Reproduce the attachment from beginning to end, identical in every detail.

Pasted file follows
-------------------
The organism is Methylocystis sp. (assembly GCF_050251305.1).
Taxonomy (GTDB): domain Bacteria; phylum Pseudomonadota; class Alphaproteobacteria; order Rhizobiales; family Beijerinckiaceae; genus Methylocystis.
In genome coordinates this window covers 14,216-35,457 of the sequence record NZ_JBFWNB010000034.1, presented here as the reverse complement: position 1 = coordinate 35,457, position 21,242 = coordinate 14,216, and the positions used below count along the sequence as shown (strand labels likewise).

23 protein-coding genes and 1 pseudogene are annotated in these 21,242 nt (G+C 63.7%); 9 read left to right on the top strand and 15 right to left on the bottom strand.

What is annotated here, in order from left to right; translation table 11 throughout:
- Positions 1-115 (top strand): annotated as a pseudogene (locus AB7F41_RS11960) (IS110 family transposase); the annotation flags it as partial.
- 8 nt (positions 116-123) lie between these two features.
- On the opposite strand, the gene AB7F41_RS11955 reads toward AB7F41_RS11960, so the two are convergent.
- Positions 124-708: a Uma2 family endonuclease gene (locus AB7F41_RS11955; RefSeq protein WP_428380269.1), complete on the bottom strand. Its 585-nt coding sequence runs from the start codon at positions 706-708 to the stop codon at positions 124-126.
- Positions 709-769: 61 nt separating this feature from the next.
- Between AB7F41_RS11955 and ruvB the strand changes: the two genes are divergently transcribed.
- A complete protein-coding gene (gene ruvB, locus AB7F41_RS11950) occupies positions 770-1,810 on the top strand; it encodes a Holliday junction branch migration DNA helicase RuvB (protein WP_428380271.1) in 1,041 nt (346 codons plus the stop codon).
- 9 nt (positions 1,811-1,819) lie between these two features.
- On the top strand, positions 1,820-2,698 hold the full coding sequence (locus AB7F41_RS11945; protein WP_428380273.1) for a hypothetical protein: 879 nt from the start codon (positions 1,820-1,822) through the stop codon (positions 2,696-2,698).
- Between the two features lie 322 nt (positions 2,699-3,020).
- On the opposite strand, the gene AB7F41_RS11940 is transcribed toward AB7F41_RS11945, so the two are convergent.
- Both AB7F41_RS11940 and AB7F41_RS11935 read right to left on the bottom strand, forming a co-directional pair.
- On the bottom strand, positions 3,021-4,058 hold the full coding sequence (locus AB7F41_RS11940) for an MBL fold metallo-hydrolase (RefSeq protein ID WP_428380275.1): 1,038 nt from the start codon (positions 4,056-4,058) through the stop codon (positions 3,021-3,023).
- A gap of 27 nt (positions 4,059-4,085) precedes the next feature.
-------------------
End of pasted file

The organism is Methylocystis sp. (assembly GCF_050251305.1).
Taxonomy (GTDB): domain Bacteria; phylum Pseudomonadota; class Alphaproteobacteria; order Rhizobiales; family Beijerinckiaceae; genus Methylocystis.
In genome coordinates this window covers 14,216-35,457 of the sequence record NZ_JBFWNB010000034.1, presented here as the reverse complement: position 1 = coordinate 35,457, position 21,242 = coordinate 14,216, and the positions used below count along the sequence as shown (strand labels likewise).

23 protein-coding genes and 1 pseudogene are annotated in these 21,242 nt (G+C 63.7%); 9 read left to right on the top strand and 15 right to left on the bottom strand.

What is annotated here, in order from left to right; translation table 11 throughout:
- Positions 1-115 (top strand): annotated as a pseudogene (locus AB7F41_RS11960) (IS110 family transposase); the annotation flags it as partial.
- 8 nt (positions 116-123) lie between these two features.
- On the opposite strand, the gene AB7F41_RS11955 reads toward AB7F41_RS11960, so the two are convergent.
- Positions 124-708: a Uma2 family endonuclease gene (locus AB7F41_RS11955; RefSeq protein WP_428380269.1), complete on the bottom strand. Its 585-nt coding sequence runs from the start codon at positions 706-708 to the stop codon at positions 124-126.
- Positions 709-769: 61 nt separating this feature from the next.
- Between AB7F41_RS11955 and ruvB the strand changes: the two genes are divergently transcribed.
- A complete protein-coding gene (gene ruvB, locus AB7F41_RS11950) occupies positions 770-1,810 on the top strand; it encodes a Holliday junction branch migration DNA helicase RuvB (protein WP_428380271.1) in 1,041 nt (346 codons plus the stop codon).
- 9 nt (positions 1,811-1,819) lie between these two features.
- On the top strand, positions 1,820-2,698 hold the full coding sequence (locus AB7F41_RS11945; protein WP_428380273.1) for a hypothetical protein: 879 nt from the start codon (positions 1,820-1,822) through the stop codon (positions 2,696-2,698).
- Between the two features lie 322 nt (positions 2,699-3,020).
- On the opposite strand, the gene AB7F41_RS11940 is transcribed toward AB7F41_RS11945, so the two are convergent.
- Both AB7F41_RS11940 and AB7F41_RS11935 read right to left on the bottom strand, forming a co-directional pair.
- On the bottom strand, positions 3,021-4,058 hold the full coding sequence (locus AB7F41_RS11940) for an MBL fold metallo-hydrolase (RefSeq protein ID WP_428380275.1): 1,038 nt from the start codon (positions 4,056-4,058) through the stop codon (positions 3,021-3,023).
- A gap of 27 nt (positions 4,059-4,085) precedes the next feature.